But I'm also glad that there is a Democrat on the ballot because, obviously, recall is a significant possibility, if not a probability.

So the thing is a horse race. You know, the candidates are out of the gate. It's going to be very interesting and very important.

I very much support the recall process. This is the right of the people, and we've got enough problems in California that this recall is an appropriate instrument to get the attention of those folks in Sacramento. And one way or the other, it's going to add the kind of thrust that a rather stagnant state government actually needs.

BLITZER: Congressman, we got a little flavor of what Governor Gray Davis plans on doing in his attack against Arnold Schwarzenegger when he spoke to our Kelly Wallace last night. Listen to what he said about the movie-star-turned-politician.


GRAY DAVIS (D), GOVERNOR OF CALIFORNIA: He clearly doesn't have very much experience in public life. And I can tell you that recycling old lines from movies only gets you so far.

I believe leadership is more than talk. It is action. We have taken tough stands on education, which is improving, getting a million children with health insurance and protecting the environment. That is leadership. That is action.


BLITZER: He's a tough campaigner, Gray Davis. What do you make of that assault that he's obviously foreshadowing?

ROHRABACHER: Well, nobody in California is going to buy that. Look at what Gray Davis has experienced in all of his expertise, and, you know, he is the ultimate political hack over the years. And Jerry knows Gray for many years. And so, all that experience just destroyed our economy in California. So nobody is going to buy that.

BROWN: But wait, wait...

ROHRABACHER: Plus, Arnold Schwarzenegger is a really bright person. He's going to come up with so many creative ideas and bring in a whole new batch of people rather than these political hacks who got such great experience they've destroyed our economy.

BLITZER: Mr. Mayor, you want to weigh in? Go ahead. BROWN: Yes, well -- I mean, listening to this talk about political hacks, I think -- well, I'm not going to comment. But, you know, after you've been around for a while, I guess you fit into the hack category.

Nevertheless, if Arnold Schwarzenegger has all these great ideas and -- well, fine, he's going to win, he's going to get to be governor, and we'll all be better off for it.

But we're not there yet. There is a lot of talk, there is a lot of interaction before the cameras and in the face of the other candidates. There will be debates.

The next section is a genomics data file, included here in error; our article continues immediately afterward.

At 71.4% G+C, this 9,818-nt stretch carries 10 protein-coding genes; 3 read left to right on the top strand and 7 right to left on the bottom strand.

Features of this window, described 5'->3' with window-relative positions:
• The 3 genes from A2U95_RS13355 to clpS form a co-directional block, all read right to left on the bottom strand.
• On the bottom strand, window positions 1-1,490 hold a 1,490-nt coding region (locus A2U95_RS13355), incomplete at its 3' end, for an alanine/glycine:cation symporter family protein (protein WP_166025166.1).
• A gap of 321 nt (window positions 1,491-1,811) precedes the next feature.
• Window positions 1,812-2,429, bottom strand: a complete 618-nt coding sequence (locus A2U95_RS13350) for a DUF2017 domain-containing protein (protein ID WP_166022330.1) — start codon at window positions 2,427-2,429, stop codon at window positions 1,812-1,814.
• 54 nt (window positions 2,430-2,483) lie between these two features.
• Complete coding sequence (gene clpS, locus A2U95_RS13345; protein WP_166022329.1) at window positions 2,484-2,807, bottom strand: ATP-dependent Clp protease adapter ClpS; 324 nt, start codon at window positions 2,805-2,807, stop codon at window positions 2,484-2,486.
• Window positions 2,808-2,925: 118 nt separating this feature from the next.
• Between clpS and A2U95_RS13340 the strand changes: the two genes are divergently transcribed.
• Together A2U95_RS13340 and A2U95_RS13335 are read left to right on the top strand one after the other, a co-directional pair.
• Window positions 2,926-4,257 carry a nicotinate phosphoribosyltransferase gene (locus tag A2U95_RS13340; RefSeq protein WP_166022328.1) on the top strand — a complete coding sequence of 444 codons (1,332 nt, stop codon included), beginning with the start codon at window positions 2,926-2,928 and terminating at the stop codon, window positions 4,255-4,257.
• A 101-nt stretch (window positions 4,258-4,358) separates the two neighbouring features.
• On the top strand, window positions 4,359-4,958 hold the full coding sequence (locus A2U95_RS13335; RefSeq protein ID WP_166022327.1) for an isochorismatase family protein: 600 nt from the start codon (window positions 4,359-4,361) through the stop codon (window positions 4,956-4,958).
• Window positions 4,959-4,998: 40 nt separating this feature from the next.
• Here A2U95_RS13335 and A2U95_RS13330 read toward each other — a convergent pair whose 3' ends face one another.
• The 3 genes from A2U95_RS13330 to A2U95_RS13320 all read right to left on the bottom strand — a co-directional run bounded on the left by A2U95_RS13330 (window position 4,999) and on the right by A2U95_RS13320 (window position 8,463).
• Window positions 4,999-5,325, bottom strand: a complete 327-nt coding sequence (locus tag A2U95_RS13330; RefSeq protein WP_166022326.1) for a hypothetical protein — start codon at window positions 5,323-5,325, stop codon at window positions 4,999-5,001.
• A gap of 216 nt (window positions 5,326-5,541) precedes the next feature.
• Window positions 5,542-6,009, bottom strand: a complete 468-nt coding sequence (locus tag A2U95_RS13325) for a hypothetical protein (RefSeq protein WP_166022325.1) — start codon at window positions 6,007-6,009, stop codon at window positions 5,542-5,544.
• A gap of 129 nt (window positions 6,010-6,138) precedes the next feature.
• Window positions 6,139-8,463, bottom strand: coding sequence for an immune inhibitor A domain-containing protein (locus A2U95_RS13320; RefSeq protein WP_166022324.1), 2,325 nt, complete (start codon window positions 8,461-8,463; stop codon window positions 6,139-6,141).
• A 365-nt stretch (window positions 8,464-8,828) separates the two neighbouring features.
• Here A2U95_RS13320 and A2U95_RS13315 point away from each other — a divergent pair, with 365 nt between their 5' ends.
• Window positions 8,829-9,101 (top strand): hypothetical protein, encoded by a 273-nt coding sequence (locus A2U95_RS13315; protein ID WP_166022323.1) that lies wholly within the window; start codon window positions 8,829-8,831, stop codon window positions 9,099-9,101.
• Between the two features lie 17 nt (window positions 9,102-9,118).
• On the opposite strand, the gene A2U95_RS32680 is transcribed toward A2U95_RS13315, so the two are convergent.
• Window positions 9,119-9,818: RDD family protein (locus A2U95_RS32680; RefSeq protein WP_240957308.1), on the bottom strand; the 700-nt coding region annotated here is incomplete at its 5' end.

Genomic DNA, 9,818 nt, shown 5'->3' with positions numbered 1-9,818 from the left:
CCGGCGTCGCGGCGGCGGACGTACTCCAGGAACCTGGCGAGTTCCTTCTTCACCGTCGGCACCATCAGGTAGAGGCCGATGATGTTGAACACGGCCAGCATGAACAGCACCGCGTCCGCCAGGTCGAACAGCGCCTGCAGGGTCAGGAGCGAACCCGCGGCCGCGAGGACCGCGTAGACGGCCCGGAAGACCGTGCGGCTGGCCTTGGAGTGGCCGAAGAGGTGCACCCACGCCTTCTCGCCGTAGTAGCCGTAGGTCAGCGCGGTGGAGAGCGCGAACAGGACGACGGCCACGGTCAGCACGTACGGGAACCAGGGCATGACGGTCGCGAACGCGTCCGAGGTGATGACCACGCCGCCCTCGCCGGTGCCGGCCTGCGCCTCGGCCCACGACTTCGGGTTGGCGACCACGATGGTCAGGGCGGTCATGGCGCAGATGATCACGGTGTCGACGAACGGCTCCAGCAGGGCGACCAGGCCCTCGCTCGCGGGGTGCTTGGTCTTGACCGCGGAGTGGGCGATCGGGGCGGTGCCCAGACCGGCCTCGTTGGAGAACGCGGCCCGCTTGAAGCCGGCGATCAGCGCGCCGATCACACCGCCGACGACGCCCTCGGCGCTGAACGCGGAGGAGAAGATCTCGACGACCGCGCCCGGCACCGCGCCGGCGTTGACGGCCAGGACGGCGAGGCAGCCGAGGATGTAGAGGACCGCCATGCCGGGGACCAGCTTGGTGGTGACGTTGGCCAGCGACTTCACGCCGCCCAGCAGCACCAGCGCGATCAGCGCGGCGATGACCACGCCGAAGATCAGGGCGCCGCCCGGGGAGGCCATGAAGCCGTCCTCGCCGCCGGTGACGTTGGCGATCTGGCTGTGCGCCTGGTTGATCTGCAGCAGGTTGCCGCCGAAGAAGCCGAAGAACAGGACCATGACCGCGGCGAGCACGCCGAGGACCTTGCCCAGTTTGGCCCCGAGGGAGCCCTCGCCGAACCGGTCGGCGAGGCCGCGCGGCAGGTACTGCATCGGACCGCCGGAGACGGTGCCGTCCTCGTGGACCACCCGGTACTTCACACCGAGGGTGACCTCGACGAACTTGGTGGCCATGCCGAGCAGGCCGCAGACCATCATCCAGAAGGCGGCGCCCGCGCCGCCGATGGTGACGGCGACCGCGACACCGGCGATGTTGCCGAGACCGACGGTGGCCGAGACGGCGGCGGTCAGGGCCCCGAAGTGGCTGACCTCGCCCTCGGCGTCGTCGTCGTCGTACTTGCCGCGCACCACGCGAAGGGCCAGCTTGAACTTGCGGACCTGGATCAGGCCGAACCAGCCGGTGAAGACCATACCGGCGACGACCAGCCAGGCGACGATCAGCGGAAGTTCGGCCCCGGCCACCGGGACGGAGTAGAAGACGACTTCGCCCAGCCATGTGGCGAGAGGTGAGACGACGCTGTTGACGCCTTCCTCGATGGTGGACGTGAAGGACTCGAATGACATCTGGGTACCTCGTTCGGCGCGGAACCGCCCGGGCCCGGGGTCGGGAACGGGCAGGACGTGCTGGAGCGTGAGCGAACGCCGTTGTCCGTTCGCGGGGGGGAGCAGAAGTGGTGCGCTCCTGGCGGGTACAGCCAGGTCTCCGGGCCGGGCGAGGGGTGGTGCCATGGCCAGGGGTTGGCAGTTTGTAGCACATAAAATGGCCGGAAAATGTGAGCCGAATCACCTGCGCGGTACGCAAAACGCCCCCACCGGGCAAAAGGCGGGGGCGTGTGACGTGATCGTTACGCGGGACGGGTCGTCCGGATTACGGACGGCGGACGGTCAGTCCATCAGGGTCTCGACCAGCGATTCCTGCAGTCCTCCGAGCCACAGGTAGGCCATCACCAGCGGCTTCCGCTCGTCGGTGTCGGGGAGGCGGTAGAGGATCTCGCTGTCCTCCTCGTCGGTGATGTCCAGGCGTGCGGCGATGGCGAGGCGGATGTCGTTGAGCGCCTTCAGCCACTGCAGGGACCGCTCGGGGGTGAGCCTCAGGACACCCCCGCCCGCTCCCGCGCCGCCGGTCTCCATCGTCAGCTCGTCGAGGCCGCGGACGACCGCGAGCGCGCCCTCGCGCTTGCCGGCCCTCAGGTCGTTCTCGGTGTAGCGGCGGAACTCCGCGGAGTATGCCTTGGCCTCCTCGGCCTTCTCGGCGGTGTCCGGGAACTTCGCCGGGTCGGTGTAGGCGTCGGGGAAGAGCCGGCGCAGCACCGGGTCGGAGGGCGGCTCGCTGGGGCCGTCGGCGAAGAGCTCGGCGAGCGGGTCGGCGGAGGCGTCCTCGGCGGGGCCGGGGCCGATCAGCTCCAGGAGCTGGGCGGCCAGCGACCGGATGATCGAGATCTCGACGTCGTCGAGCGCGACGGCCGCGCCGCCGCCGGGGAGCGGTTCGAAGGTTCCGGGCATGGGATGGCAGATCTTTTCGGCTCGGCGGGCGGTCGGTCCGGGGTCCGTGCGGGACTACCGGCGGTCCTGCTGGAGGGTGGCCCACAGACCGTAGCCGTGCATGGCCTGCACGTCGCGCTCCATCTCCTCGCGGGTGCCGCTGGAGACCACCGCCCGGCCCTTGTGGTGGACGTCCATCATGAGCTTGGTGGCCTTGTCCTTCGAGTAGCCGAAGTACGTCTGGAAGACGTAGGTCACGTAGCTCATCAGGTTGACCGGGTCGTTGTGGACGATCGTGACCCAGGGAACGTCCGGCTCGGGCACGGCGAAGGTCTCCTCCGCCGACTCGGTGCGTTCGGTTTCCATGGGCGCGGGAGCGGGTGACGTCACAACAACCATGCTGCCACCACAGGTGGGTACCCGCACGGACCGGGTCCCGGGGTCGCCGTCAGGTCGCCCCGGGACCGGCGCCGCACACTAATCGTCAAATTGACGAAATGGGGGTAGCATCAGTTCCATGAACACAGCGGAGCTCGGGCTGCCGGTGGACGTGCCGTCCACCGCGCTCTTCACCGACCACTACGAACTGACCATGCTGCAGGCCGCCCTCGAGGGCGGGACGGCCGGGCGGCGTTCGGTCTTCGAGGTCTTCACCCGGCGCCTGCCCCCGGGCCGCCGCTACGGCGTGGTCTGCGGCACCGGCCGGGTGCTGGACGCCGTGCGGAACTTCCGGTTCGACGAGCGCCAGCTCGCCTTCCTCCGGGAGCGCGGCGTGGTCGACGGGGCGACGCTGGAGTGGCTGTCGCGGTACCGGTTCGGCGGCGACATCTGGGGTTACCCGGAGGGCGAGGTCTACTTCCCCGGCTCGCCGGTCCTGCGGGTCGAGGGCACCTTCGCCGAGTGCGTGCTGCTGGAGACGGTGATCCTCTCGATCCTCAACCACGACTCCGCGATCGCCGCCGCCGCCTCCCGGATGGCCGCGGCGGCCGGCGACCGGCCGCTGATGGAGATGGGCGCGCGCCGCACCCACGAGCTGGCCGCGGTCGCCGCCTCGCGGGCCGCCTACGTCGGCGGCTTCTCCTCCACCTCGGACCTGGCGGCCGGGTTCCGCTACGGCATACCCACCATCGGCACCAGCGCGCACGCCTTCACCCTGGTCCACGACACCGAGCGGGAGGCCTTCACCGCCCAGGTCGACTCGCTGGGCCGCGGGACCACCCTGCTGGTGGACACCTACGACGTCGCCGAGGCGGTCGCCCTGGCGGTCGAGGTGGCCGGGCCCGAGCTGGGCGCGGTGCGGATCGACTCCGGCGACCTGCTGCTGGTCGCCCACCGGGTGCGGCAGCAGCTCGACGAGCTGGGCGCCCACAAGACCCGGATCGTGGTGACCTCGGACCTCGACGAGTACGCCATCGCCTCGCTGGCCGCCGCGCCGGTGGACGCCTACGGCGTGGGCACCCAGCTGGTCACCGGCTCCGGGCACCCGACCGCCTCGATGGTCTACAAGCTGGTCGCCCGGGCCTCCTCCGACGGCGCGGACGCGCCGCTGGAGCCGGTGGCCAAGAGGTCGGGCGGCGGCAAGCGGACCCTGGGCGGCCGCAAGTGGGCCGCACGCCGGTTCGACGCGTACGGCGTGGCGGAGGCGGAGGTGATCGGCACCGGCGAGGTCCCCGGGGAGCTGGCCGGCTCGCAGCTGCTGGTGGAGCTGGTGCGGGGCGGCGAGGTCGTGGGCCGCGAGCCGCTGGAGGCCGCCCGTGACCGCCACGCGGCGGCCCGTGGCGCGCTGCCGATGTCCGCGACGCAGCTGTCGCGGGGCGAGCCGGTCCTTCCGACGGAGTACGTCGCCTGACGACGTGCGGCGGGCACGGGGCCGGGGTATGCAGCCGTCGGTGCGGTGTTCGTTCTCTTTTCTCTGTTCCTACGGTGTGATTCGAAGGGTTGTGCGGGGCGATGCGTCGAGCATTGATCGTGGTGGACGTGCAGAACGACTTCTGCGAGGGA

This is going to be a very powerful, important process. I think it's healthy for the state.

I think Davis is definitely in trouble. But he's focused. He's disciplined. He's able to campaign. And Schwarzenegger is now in the defending position, and Davis will be able to be a good counterputzer (ph). How it will turn out, I don't know.

ROHRABACHER: The biggest problem is, is that they are going to attack Arnold Schwarzenegger personally. This is their strategy. They're going to try to attack him as a human being and try to hurt him and try to...

BROWN: Well, I think that would be very stupid.

ROHRABACHER: ... throw mud at him, and we know that that's already started. And this is Gray Davis's strategy.

BROWN: Well, wait a minute. We don't know they're going to throw mud. I assume...

ROHRABACHER: We've already seen that.

BROWN: Well, that would be very ill-advised, and I would recommend to the governor that he not go down that road or the head of the Democratic Party or anyone else.

This is -- there is really a crisis going on in California.

ROHRABACHER: Yes, sir, there is.

BROWN: I'm not going to say it's the governor's. You know, you got a president there who is screwing up the economy as well.

BROWN: So, we've got some issues. This is a great opportunity to get the attention of the voters, that often isn't focused on politics. So, I'm looking forward to it.

If Schwarzenegger has an answer to the revenue crisis, and he can get the damn criminals off the streets of Oakland, hell, I may vote for him.

BLITZER: So far... ROHRABACHER: Well, we know one thing. He didn't cause the crisis.

BLITZER: So far it looks like -- the poll numbers, at least, right now, and it's still less than 60 days away from the election, they don't bode well for Governor Davis.

Look at these numbers on how he would do right now among likely voters. If the election were tomorrow to replace Governor Davis, 54 percent say they would vote to replace him, in favor of the recall. 35 percent say they would keep him in office. Those numbers, obviously, could change very quickly.

But, Congressman Rohrabacher, if you take a look at what Arnold Schwarzenegger has said so far in his various comments since he made his initial appearance on the Tonight Show with Jay Leno announcing his candidacy, they've been very vague. For example, he said this. Listen to this.


ARNOLD SCHWARZENEGGER (R), CALIFORNIA GUBERNATORIAL CANDIDATE: It is a message that is from California all the way to the East Coast, to all the politicians...


SCHWARZENEGGER: ... Republicans and Democrats alike, to say to them: Do your job for the people, and do it well, or otherwise you're out. Hasta la vista, baby!